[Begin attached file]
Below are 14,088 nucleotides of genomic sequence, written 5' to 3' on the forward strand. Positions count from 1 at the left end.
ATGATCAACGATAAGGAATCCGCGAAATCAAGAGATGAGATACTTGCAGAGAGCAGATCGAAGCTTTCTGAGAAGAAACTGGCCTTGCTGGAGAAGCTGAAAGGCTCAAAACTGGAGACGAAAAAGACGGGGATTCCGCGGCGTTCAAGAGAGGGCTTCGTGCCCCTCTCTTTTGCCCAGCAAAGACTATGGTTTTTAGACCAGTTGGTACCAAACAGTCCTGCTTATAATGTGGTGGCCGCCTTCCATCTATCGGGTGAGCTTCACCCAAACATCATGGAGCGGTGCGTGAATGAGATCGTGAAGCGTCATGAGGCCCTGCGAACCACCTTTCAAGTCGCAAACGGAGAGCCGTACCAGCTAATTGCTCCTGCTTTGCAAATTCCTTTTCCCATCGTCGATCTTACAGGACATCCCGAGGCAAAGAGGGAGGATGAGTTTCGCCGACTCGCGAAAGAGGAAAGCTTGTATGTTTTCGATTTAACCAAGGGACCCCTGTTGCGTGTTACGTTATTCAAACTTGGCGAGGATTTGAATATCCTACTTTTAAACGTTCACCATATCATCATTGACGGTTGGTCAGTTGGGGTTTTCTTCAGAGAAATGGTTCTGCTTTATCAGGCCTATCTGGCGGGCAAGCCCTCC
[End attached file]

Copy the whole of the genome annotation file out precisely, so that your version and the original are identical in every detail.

Below are 14,088 nucleotides of genomic sequence, written 5' to 3' on the forward strand. Positions count from 1 at the left end.
ATGATCAACGATAAGGAATCCGCGAAATCAAGAGATGAGATACTTGCAGAGAGCAGATCGAAGCTTTCTGAGAAGAAACTGGCCTTGCTGGAGAAGCTGAAAGGCTCAAAACTGGAGACGAAAAAGACGGGGATTCCGCGGCGTTCAAGAGAGGGCTTCGTGCCCCTCTCTTTTGCCCAGCAAAGACTATGGTTTTTAGACCAGTTGGTACCAAACAGTCCTGCTTATAATGTGGTGGCCGCCTTCCATCTATCGGGTGAGCTTCACCCAAACATCATGGAGCGGTGCGTGAATGAGATCGTGAAGCGTCATGAGGCCCTGCGAACCACCTTTCAAGTCGCAAACGGAGAGCCGTACCAGCTAATTGCTCCTGCTTTGCAAATTCCTTTTCCCATCGTCGATCTTACAGGACATCCCGAGGCAAAGAGGGAGGATGAGTTTCGCCGACTCGCGAAAGAGGAAAGCTTGTATGTTTTCGATTTAACCAAGGGACCCCTGTTGCGTGTTACGTTATTCAAACTTGGCGAGGATTTGAATATCCTACTTTTAAACGTTCACCATATCATCATTGACGGTTGGTCAGTTGGGGTTTTCTTCAGAGAAATGGTTCTGCTTTATCAGGCCTATCTGGCGGGCAAGCCCTCC